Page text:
There are many reasons why we should read books to students in the first weeks of school. Here are a few of the most important reasons:
- It helps students adjust to the new school year. Reading aloud is a great way to help students relax and get into a story-time mindset. It can also help them to bond with their classmates and teacher.
- It exposes students to new vocabulary and concepts. When we read aloud to students, we are exposing them to new words and ideas that they may not have encountered before. This can help to expand their vocabulary and knowledge base.
- It helps students develop a love of reading. When students are exposed to good books on a regular basis, they are more likely to develop a love of reading. This is a valuable skill that will benefit them throughout their lives.
- It helps students improve their listening comprehension skills. When students listen to stories being read aloud, they are practicing their listening comprehension skills. This is an important skill for students to develop, as it will help them to succeed in school and in life.
- It provides a break from the routine. Reading aloud can be a great way to provide a break from the routine of the school day. It can also be a fun and relaxing activity for students to enjoy.
Creating a habit or routine for reading from the very beginning has even more benefits!
- Set the tone for the year. Reading aloud to students sends the message that reading is important and enjoyable. It can also help to create a positive and supportive learning environment. It’s a way to show that you value reading and want your students to as well.
- Build community. When students listen to stories together, they are able to share in a common experience. This can help to build community and a sense of belonging. Not only this, but the choices you make can really help you share about yourself, help to get to know your students, and bring up important issues that you will be tackling all year–from friendship, to growth mindset, to overcoming challenges, and more.
- Promote diversity. There are many books available that feature characters from different cultures and backgrounds. Reading these books to students can help to promote diversity and understanding. I can’t stress enough that students need to “meet” characters that they can relate to–and who can stretch their understanding of the world. Being conscious of gender, race, interests, and more can help students feel seen and connected.
Overall, there are many reasons why we should read books to students in the first weeks of school. It is a great way to help students adjust to the new school year, learn new things, and develop a love of reading.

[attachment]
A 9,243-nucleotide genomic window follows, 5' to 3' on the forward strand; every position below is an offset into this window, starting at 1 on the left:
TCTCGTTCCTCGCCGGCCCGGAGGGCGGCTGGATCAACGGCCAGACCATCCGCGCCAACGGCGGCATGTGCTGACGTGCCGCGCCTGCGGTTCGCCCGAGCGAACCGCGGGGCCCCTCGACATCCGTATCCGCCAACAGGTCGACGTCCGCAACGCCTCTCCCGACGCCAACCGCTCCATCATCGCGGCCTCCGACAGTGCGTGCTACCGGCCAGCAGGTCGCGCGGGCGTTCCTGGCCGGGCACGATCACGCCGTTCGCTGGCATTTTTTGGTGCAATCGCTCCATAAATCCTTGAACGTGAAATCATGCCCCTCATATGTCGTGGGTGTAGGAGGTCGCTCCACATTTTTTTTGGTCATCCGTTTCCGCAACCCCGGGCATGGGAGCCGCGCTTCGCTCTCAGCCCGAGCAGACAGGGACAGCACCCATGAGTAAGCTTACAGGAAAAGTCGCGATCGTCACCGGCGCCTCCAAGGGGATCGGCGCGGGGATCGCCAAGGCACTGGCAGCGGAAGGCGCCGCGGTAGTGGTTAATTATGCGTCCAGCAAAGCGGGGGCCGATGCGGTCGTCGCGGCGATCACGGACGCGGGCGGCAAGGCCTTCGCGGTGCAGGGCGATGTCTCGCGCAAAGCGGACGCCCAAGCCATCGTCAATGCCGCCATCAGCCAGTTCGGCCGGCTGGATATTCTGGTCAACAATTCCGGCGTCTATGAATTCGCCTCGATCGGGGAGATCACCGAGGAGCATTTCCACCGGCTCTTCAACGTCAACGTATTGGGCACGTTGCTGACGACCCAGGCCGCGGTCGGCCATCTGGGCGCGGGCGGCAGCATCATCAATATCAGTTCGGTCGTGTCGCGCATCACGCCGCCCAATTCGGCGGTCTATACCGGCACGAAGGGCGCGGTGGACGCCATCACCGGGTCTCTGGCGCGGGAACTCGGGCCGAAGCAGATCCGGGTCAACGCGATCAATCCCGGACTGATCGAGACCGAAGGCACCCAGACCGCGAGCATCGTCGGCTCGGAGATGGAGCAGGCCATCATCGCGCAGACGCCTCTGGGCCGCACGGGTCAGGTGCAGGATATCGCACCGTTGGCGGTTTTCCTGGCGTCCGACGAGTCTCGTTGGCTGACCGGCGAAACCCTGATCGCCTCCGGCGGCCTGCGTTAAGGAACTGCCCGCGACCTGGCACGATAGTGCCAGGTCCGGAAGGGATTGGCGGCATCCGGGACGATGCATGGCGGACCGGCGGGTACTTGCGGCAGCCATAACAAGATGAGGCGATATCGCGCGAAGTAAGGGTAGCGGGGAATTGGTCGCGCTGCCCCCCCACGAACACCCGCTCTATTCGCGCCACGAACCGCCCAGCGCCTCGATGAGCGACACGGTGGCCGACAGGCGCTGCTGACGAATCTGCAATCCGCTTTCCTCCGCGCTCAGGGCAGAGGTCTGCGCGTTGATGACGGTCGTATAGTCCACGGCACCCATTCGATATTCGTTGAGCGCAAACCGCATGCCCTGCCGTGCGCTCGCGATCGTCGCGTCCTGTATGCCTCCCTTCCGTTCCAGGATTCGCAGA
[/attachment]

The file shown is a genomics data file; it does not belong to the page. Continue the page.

Here are a few of my favorite books for back to school!
Fish in a Tree: I talk about this book a lot (Here’s a great blog post about it!). It is my “go to” read aloud to start the year. We literally refer to it all year long, and I do SO much teaching–both social emotional learning work AND curriculum work– with it! Check out my novel study if you want help getting the most out of this book! If you do nothing else–use this book to help you track characters and how they change over time. AMAZING DISCUSSIONS!
Save Me a Seat: Similarly, this book is a great text to kick things off because it really hits hard at how students are often judged before others get to know them–and that we are all unique and have things to offer. That whole “popular kid” discussion is SO powerful. The students LOVE that it’s told from two characters’ points of view so it’s a great teaching tool! I can help you teach this novel as well if you are interested. Just click here.
The Picture Books
I can’t even begin to list ALL the picture books I use at the beginning of the year–and each has a purpose (or purposes!) I thought I’d share a few of them with you in case they are new to you!
Let’s start with Peter Reynolds books. Just WOW. His books are so simple but have such important messages.
Click HERE to read a blog post about how I use his book “The Dot” with my students every single year…usually on day 1 or 2. His other books–“The Word Collector” (a GREAT kickoff to vocabulary work), “Say Something” (a book to encourage students to use their voices to stand up for others), “Ish” (A great introduction to creativity)…and so many more. You can’t go wrong. (I’ve listed some of them below–these area affliate links, to be fully transparent.).
I also love using:
Enemy Pie (Great for discussions about making new friends and not making judgments about others)
The Girl Who Never Made Mistakes (I love to use this to talk about the power of making mistakes and being ok with it! Perfect for incorporating with Jo Boaler’s work about mistakes!)
The Most Magnificent Thing (Perfect for talking about perseverance!)
Because I find these books to be SO powerful, I have created guides to use right with students–from comprehension questions for before, during, and after reading to vocabulary and writing prompts–I’ve created these no prep resources to help you better use these amazing books. Just click the titles above to see more.
Here are the Amazon links if you want to get more details about the books themselves.
Using Your Read Alouds to Teach Reading Lessons
I could list dozens more…from “Only One You” to “Edwurd Fudwupper Fibbed Big” to “Quiet Please, Owen McPhee” to “The Recess Queen”–and countless others. My challenge to you is to continue to work to find books that you can use to build community in your classroom along with starting the important work of reading instruction…with these books you can:
- Practice retelling
- Discuss characters and character change
- Identify character traits
- List problems and solutions
- Identify settings
- Look for examples of how dialogue is important
- Find interesting vocabulary words
- And more!
I hope you find some amazing books to read with YOUR students this year!